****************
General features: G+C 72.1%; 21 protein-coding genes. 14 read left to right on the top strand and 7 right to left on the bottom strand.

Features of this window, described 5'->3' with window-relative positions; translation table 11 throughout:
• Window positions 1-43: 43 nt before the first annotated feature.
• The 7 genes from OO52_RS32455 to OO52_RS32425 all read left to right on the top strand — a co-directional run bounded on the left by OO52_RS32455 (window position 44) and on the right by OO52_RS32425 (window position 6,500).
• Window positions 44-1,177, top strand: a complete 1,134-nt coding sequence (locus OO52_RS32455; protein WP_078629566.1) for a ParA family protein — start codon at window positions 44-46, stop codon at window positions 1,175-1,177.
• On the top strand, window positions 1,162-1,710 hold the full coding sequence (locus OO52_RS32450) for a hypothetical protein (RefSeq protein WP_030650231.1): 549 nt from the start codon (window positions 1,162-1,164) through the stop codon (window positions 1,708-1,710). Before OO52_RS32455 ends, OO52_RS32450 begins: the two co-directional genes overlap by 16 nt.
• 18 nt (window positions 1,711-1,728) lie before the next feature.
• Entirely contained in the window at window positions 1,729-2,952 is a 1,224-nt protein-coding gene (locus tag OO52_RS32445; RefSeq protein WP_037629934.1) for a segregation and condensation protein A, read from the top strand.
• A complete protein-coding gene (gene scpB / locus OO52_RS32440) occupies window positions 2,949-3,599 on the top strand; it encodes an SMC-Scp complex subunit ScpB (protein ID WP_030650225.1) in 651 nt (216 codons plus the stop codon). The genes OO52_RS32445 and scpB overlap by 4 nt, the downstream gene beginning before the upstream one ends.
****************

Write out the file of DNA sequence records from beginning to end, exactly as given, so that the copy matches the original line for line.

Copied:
General features: G+C 72.1%; 21 protein-coding genes. 14 read left to right on the top strand and 7 right to left on the bottom strand.

Features of this window, described 5'->3' with window-relative positions; translation table 11 throughout:
• Window positions 1-43: 43 nt before the first annotated feature.
• The 7 genes from OO52_RS32455 to OO52_RS32425 all read left to right on the top strand — a co-directional run bounded on the left by OO52_RS32455 (window position 44) and on the right by OO52_RS32425 (window position 6,500).
• Window positions 44-1,177, top strand: a complete 1,134-nt coding sequence (locus OO52_RS32455; protein WP_078629566.1) for a ParA family protein — start codon at window positions 44-46, stop codon at window positions 1,175-1,177.
• On the top strand, window positions 1,162-1,710 hold the full coding sequence (locus OO52_RS32450) for a hypothetical protein (RefSeq protein WP_030650231.1): 549 nt from the start codon (window positions 1,162-1,164) through the stop codon (window positions 1,708-1,710). Before OO52_RS32455 ends, OO52_RS32450 begins: the two co-directional genes overlap by 16 nt.
• 18 nt (window positions 1,711-1,728) lie before the next feature.
• Entirely contained in the window at window positions 1,729-2,952 is a 1,224-nt protein-coding gene (locus tag OO52_RS32445; RefSeq protein WP_037629934.1) for a segregation and condensation protein A, read from the top strand.
• A complete protein-coding gene (gene scpB / locus OO52_RS32440) occupies window positions 2,949-3,599 on the top strand; it encodes an SMC-Scp complex subunit ScpB (protein ID WP_030650225.1) in 651 nt (216 codons plus the stop codon). The genes OO52_RS32445 and scpB overlap by 4 nt, the downstream gene beginning before the upstream one ends.